Publisher's Note: The field clears
By Jody Reese
Manchester Mayor Frank Guinta, a Republican, is unlikely to have a lot of competition in the Republican party if he decides to run for governor against Gov. John Lynch, a Democrat. Salem resident Chuck Morse, a former state senator, has bowed out, leaving state Senator Joe Kenney as the only remaining Republican in the race.
While Guinta may ultimately decide against running for governor for many reasons, including having a young family or because there are still a lot of loose threads in Manchester to take care of, his running in 2008 makes a lot of political sense.
Lynch is still quite popular and would be an odds-on favorite to win. But winning isn’t always winning. If Lynch were to beat Guinta by less than 10 percent, Guinta would have an excellent case for running again and might be able to keep the Rebublican field clear until he can run again against Lynch in 2010, if Lynch chooses to run again. Republican insiders says Attorney General Kelly Ayotte and Bruce Keough (long-time governor-office seeker from western New Hampshire) are both considering a run in 2010.
So win or lose this year, Guinta would be in an excellent position in 2010 if he decided to run for this year. The real risk is if Guinta were to lose by more than 15 points. That could retard Guinta’s political career.
Where would that leave Manchester? If Guinta ran for governor, it’s unlikely that he’d run again for mayor (the next city election is in 2009). I see a race for mayor shaping up between Jerome Duval and and Alderman at Large Mike Lopez — a good-old fashioned east side versus West Side race.
Booze, politics or both
It’s been rumored that former Nashua Mayor Bernie Streeter is being considered for the open Republican slot on the New Hampshire Liquor Commission. The commission has a three-seat board. However, Streeter is also said to be eyeing his old executive councilor seat in the western part of the state (Nashua to the Keene area).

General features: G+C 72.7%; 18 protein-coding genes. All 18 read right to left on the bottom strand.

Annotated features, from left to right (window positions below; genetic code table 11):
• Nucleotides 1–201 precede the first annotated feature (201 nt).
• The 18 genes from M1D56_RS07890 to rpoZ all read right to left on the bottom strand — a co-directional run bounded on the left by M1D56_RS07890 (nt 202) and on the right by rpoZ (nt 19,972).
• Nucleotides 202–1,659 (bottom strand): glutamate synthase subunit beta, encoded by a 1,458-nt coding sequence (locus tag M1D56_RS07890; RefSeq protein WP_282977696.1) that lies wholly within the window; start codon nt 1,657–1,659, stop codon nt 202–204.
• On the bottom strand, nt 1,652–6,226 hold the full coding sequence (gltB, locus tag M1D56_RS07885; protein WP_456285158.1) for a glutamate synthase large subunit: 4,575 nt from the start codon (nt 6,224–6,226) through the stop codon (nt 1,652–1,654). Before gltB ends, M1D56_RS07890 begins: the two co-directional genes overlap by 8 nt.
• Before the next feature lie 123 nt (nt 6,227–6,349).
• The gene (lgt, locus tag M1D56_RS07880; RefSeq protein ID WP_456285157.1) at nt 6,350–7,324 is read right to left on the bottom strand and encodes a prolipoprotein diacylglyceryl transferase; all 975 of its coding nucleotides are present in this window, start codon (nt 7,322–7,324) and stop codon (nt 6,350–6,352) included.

One complication to all this is a bill floating around the state House that would reduce the commission from three to one. The idea behind having three commissioners was to spread the influence over three people, so no one person would control a $400 million arm of the government.
Express to become a weekly
The Manchester Daily Express will be published as a weekly starting Thursday, Feb. 28.
The Express has been very successful in attracting readers and winning an audience. It fills an under-served need for community news in Manchester. Converting the Express from a daily paper to a weekly paper will allow us to continue to publish all the local content that the Express currently delivers, but in a package that is more convenient to readers, has a higher proportion of local news and is more attractive to advertisers.